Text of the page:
TEHRAN, Iran — Iran said Monday that it would breach internationally agreed-upon curbs on its stock of low-enriched uranium in 10 days, a move likely to strain already high tensions with Washington, but it added that European nations still had time to save a landmark nuclear deal.
"We have quadrupled the rate of enrichment and even increased it more recently, so that in 10 days it will bypass the 300 kg (661 pounds) limit," Behrouz Kamalvandi, a spokesman for Iran's Atomic Energy Organization, said on state TV.
The announcement indicated that Iran's determination to break from the landmark 2015 accord, which has steadily unraveled since the Trump administration pulled the United States out of the deal last year and re-imposed tough economic sanctions on Iran, sending its economy into free-fall.
Kamalvandi made the announcement at a news conference with local journalists at Iran's Arak heavy water facility, which was carried live on state television.
Let our news meet your inbox. The news and stories that matters, delivered weekday mornings.
Tehran said in May that it would reduce compliance with the nuclear pact, which it agreed to with world powers in 2015, in protest at the United States' decision to unilaterally pull out of the agreement and re-impose sanctions last year.
The deal aimed to extend the time it would theoretically take Iran to produce enough fissile material for an atomic bomb from several months to a minimum of one year.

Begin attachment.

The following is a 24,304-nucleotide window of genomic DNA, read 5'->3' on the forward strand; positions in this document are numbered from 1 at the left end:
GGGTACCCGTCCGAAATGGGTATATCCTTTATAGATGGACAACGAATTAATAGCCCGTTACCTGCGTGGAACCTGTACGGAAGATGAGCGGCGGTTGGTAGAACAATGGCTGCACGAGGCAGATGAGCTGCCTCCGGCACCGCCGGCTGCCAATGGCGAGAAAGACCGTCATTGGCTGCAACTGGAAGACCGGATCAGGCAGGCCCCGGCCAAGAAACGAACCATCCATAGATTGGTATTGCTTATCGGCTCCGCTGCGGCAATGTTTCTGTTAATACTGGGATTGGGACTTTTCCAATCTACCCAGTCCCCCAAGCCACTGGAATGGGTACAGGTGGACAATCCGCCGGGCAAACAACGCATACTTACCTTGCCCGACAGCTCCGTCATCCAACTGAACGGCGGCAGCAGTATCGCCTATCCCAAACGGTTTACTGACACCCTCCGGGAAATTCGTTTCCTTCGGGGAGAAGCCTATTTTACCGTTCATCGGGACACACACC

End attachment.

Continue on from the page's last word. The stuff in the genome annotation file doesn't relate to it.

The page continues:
However, Kamalvandi added that European countries still had time to save a nuclear deal.
Iran has repeatedly criticized delays in setting up a European mechanism that would shield trade with Iran from U.S. sanctions in an effort to save the nuclear deal.
"There is still time for the Europeans. ... But the Europeans have expressed indirectly their inability to act. They should not think that after 60 days (the deadline Iran set in May), they will have another 60-day opportunity," Kamalvandi said.
Ahead of a meeting of European Union foreign ministers, German Foreign Minister Heiko Mass said in a tweet that "it's high time for 'diplomacy first,'" adding that the E.U. could "contribute to deescalating the situation in the Middle East."
The comments come in the wake of suspected attacks on oil tankers last week in the region, attacks that Washington has blamed on Iran. Tensions have recently spiked between Iran and the United States, a year after President Donald Trump unilaterally withdrew America from the nuclear deal.
Speaking on Fox News Sunday, Secretary of State Mike Pompeo claimed that intelligence officials have "lots of data, lots of evidence," tying Iran to the attacks, although he did not provide any specifics.